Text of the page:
My church of origin was conservative and patriarchal, and I spent most of my young life wrestling the belief that I would never be worthy enough for God’s favor (even as a child, I was sensitive and perfectionistic – I didn’t need a church to condemn my faults, as I did so quite well on my own).  I left the church because I realized that I didn’t need God to still be good and worthy.  Returning to church came with the conclusion that I didn’t need to be good and worthy to be in a relationship with God.  Perhaps God existed to lift up those who didn’t feel good enough or worthy enough, rather than condemning those who tried in earnest to live good lives, but somehow fell short of the mark.

 

Still, I found it very difficult to find a religious home.  We tried taking our whole family to a Unitarian Universalist congregation for a while, figuring they’d take the atheist (Dave), the Christian (Mark), and me: the question mark.  It didn’t fit any of us well.  As I surrendered to this reality, Mark suggested I try attending a Quaker meeting.  I was reluctant – all I knew about Quakers I had learned from the movie Friendly Persuasion.  I hoped some Quaker hats and bonnets would be involved.

 

Google Maps showed West Hills Friends as the closest meeting to our home.  I also discovered NWYM and its evangelical ties, which sowed a great deal of doubt in my mind as to whether my queer, poly family would be welcomed.  However, I also read about the process West Hills undertook to be a Welcoming Congregation.  This willingness to listen together and to be radically transparent about Quaker process led me to give West Hills a try.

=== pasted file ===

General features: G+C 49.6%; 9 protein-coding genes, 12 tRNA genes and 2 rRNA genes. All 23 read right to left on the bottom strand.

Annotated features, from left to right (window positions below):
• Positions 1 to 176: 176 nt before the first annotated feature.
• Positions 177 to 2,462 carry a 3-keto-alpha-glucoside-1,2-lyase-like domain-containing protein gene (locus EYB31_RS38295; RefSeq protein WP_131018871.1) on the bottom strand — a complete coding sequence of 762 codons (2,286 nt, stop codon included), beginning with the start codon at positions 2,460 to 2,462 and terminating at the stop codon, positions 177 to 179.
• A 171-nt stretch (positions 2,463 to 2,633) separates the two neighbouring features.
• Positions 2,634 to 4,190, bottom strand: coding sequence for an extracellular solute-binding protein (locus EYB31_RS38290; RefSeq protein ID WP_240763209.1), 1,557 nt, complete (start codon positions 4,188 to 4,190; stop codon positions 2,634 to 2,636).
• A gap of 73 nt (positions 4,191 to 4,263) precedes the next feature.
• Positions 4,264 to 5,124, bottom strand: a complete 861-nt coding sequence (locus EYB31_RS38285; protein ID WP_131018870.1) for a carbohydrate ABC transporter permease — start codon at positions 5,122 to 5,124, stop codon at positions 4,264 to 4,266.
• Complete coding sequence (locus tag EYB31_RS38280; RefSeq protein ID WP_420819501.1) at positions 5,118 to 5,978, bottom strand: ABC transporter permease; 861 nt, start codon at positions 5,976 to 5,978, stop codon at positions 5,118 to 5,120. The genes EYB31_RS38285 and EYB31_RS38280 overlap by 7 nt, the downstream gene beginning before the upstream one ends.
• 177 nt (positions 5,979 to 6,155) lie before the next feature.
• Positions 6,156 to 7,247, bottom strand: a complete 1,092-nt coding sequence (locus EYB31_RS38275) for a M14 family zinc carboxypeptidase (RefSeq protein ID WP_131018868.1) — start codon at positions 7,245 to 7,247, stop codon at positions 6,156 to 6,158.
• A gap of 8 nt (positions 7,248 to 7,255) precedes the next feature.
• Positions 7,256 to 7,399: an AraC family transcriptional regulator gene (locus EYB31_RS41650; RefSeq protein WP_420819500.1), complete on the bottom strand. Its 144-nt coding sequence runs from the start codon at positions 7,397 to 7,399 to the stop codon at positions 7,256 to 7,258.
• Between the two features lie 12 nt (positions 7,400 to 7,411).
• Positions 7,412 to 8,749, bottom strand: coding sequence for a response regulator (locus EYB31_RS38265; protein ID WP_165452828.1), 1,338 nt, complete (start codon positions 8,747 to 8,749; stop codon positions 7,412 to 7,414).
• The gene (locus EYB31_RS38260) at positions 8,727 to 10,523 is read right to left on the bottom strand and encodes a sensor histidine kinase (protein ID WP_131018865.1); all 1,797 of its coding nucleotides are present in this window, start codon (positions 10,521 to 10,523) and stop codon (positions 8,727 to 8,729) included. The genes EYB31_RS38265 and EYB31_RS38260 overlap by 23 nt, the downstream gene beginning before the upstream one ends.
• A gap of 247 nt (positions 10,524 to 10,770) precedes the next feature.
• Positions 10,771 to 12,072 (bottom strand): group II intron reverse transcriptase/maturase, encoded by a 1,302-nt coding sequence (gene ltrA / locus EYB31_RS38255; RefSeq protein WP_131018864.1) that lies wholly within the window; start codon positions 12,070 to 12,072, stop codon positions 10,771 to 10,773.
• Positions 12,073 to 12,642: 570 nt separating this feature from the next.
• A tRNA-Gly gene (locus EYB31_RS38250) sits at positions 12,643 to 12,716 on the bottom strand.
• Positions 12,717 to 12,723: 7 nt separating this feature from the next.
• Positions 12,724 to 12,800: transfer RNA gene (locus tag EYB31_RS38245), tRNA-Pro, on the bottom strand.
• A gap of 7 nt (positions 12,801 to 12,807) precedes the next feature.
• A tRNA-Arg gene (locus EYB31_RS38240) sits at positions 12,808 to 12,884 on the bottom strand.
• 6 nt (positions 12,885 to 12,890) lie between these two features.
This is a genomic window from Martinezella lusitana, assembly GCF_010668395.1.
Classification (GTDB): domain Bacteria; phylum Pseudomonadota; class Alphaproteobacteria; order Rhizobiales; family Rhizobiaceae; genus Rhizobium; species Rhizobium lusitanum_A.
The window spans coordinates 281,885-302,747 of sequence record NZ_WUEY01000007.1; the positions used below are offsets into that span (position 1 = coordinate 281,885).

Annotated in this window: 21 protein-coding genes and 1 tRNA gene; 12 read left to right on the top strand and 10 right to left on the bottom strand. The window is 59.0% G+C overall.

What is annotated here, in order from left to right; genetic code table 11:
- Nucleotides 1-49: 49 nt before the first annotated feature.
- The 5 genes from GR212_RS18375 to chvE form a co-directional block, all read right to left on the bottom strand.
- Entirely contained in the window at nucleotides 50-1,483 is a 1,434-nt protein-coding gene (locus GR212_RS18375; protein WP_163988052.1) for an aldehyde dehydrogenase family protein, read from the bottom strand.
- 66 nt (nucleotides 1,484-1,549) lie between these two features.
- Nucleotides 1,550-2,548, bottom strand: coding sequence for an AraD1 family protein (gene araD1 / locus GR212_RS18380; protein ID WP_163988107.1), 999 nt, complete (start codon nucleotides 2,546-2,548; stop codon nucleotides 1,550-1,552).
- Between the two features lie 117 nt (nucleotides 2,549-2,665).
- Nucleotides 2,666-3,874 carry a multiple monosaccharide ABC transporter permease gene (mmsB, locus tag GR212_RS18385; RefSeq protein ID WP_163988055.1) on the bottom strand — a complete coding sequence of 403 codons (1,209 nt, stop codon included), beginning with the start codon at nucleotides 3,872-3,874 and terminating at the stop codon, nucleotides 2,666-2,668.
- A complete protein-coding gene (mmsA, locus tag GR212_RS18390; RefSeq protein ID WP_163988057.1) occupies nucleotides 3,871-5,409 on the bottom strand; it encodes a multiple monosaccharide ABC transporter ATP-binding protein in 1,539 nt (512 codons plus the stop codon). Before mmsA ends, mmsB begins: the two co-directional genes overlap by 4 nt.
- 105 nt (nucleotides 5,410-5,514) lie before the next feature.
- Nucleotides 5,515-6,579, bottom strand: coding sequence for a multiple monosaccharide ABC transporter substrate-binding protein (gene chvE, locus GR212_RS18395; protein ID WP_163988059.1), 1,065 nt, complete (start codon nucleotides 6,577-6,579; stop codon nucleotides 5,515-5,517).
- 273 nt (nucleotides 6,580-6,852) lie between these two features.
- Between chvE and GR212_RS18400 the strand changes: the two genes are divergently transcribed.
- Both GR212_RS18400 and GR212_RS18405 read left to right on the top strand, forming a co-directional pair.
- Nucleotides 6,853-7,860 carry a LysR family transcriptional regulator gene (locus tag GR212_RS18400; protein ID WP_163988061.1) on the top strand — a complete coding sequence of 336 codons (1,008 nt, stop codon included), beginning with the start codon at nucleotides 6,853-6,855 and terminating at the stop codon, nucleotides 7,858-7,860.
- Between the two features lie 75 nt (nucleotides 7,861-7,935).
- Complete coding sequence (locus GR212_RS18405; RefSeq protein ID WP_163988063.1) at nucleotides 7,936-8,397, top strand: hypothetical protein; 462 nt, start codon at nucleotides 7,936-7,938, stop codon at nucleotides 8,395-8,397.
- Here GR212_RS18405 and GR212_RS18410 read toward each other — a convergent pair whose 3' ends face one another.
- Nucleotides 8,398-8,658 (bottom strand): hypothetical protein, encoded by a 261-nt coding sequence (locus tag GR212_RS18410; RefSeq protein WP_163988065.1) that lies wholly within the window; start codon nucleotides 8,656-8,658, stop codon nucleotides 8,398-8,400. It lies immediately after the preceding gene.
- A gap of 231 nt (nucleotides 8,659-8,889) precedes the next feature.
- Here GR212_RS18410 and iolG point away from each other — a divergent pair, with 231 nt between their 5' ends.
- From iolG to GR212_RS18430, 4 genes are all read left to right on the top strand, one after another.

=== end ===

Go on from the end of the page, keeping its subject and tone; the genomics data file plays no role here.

When I first came to West Hills Friends, I wept.  The songs were right.  The message was what I needed to hear.  The people were friendly, and there was a rainbow flag out front.  But I needed to try another meeting to be sure.  I did, and afterwards cried for a different reason.  This other meeting wasn’t right at all - it wasn’t home.  I didn’t want West Hills to be home – it had all the wrong affiliations.  But it was home.

 

Shortly after I began attending, the process began that ultimately led to the separation of WHF from NWYM.  The pain I have seen as West Hills has been ousted has mirrored the pain my own family has experienced as we’ve been rejected for our willingness to extend love in unconventional ways.  While I have worried about exclusion, so far I have been welcomed to participate in the life of the meeting, I’ve made the dearest friends of my life, and I have been healed by the Light and love I’ve found at West Hills.  I am immensely grateful for the gift of community at West Hills, and hope I continue to be a part of that community for a long time to come.

—Amy N-K